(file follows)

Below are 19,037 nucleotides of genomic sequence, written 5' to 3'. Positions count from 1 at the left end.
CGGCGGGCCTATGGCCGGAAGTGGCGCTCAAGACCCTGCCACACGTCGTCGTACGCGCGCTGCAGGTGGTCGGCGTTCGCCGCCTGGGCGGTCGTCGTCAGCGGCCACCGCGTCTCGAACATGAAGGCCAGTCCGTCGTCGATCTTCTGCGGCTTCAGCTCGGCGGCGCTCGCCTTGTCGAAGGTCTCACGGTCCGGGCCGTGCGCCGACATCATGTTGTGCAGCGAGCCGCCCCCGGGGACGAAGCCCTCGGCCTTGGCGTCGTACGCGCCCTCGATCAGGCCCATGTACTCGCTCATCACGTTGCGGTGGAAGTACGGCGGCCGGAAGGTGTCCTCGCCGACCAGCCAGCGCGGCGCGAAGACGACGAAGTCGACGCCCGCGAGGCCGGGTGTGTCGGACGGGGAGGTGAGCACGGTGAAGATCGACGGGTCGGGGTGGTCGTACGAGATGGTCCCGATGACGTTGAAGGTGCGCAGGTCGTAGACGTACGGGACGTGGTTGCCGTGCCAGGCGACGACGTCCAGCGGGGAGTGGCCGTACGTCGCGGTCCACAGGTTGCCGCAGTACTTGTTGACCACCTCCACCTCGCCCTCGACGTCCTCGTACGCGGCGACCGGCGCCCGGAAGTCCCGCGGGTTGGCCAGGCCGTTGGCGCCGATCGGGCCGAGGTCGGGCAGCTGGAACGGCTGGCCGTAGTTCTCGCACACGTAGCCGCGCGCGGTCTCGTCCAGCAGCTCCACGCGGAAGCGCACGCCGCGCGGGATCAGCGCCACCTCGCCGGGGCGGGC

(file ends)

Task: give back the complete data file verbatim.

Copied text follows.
Below are 19,037 nucleotides of genomic sequence, written 5' to 3'. Positions count from 1 at the left end.
CGGCGGGCCTATGGCCGGAAGTGGCGCTCAAGACCCTGCCACACGTCGTCGTACGCGCGCTGCAGGTGGTCGGCGTTCGCCGCCTGGGCGGTCGTCGTCAGCGGCCACCGCGTCTCGAACATGAAGGCCAGTCCGTCGTCGATCTTCTGCGGCTTCAGCTCGGCGGCGCTCGCCTTGTCGAAGGTCTCACGGTCCGGGCCGTGCGCCGACATCATGTTGTGCAGCGAGCCGCCCCCGGGGACGAAGCCCTCGGCCTTGGCGTCGTACGCGCCCTCGATCAGGCCCATGTACTCGCTCATCACGTTGCGGTGGAAGTACGGCGGCCGGAAGGTGTCCTCGCCGACCAGCCAGCGCGGCGCGAAGACGACGAAGTCGACGCCCGCGAGGCCGGGTGTGTCGGACGGGGAGGTGAGCACGGTGAAGATCGACGGGTCGGGGTGGTCGTACGAGATGGTCCCGATGACGTTGAAGGTGCGCAGGTCGTAGACGTACGGGACGTGGTTGCCGTGCCAGGCGACGACGTCCAGCGGGGAGTGGCCGTACGTCGCGGTCCACAGGTTGCCGCAGTACTTGTTGACCACCTCCACCTCGCCCTCGACGTCCTCGTACGCGGCGACCGGCGCCCGGAAGTCCCGCGGGTTGGCCAGGCCGTTGGCGCCGATCGGGCCGAGGTCGGGCAGCTGGAACGGCTGGCCGTAGTTCTCGCACACGTAGCCGCGCGCGGTCTCGTCCAGCAGCTCCACGCGGAAGCGCACGCCGCGCGGGATCAGCGCCACCTCGCCGGGGCGGGC